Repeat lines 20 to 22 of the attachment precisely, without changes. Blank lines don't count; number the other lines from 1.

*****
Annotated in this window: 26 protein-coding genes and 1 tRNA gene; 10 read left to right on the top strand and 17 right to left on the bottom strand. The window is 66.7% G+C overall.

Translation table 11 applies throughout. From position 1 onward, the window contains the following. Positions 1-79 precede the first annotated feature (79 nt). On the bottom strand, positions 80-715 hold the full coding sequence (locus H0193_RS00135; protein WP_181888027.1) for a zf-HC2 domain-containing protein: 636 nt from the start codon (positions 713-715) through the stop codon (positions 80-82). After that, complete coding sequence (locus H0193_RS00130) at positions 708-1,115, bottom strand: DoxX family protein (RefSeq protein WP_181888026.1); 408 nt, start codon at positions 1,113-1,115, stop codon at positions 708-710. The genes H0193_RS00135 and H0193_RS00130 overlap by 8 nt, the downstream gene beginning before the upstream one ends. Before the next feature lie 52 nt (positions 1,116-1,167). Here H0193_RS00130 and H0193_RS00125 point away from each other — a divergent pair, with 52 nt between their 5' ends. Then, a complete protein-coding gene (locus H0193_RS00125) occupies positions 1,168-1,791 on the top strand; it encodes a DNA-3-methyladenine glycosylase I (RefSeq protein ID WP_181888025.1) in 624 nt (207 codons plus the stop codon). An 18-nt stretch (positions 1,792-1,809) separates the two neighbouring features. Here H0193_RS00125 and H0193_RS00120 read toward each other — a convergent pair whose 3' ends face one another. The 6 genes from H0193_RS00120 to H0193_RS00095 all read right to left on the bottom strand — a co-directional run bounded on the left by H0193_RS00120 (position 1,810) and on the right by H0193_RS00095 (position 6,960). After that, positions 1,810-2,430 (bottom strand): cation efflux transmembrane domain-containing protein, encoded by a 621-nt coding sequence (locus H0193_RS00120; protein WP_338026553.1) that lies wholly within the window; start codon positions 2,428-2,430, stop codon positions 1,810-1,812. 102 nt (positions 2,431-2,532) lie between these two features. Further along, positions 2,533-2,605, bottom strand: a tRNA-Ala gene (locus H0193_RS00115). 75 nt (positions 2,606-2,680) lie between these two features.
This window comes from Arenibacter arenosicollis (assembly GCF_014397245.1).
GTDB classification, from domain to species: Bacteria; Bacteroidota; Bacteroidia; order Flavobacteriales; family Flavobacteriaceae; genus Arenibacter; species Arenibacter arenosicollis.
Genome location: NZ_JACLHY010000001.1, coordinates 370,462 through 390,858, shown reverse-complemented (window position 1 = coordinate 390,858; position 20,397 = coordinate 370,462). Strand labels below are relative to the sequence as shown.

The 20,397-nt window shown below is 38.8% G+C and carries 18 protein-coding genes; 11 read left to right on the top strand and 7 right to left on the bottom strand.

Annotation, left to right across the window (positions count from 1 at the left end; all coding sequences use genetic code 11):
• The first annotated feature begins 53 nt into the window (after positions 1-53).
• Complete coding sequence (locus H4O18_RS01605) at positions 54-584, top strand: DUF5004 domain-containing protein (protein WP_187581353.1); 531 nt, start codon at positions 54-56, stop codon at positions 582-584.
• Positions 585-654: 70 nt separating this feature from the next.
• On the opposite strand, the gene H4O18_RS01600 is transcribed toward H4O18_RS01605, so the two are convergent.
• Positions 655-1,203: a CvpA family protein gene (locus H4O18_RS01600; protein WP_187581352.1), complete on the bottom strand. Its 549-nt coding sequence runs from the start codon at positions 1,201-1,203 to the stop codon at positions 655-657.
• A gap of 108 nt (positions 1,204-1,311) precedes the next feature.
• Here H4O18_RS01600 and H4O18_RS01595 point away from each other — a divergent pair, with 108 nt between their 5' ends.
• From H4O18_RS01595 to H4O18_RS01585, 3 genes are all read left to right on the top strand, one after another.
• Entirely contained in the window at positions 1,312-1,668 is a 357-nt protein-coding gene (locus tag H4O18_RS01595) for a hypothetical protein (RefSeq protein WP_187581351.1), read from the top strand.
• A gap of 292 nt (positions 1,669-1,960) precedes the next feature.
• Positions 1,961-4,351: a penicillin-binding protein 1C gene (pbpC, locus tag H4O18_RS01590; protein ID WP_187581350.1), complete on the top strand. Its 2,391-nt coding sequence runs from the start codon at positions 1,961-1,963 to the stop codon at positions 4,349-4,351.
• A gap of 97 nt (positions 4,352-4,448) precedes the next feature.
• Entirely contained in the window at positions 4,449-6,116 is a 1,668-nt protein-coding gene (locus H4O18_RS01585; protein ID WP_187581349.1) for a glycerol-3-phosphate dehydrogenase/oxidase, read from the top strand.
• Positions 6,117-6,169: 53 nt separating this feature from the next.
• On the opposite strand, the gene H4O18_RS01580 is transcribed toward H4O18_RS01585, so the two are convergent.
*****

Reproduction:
• Entirely contained in the window at positions 4,449-6,116 is a 1,668-nt protein-coding gene (locus H4O18_RS01585; protein ID WP_187581349.1) for a glycerol-3-phosphate dehydrogenase/oxidase, read from the top strand.
• Positions 6,117-6,169: 53 nt separating this feature from the next.
• On the opposite strand, the gene H4O18_RS01580 is transcribed toward H4O18_RS01585, so the two are convergent.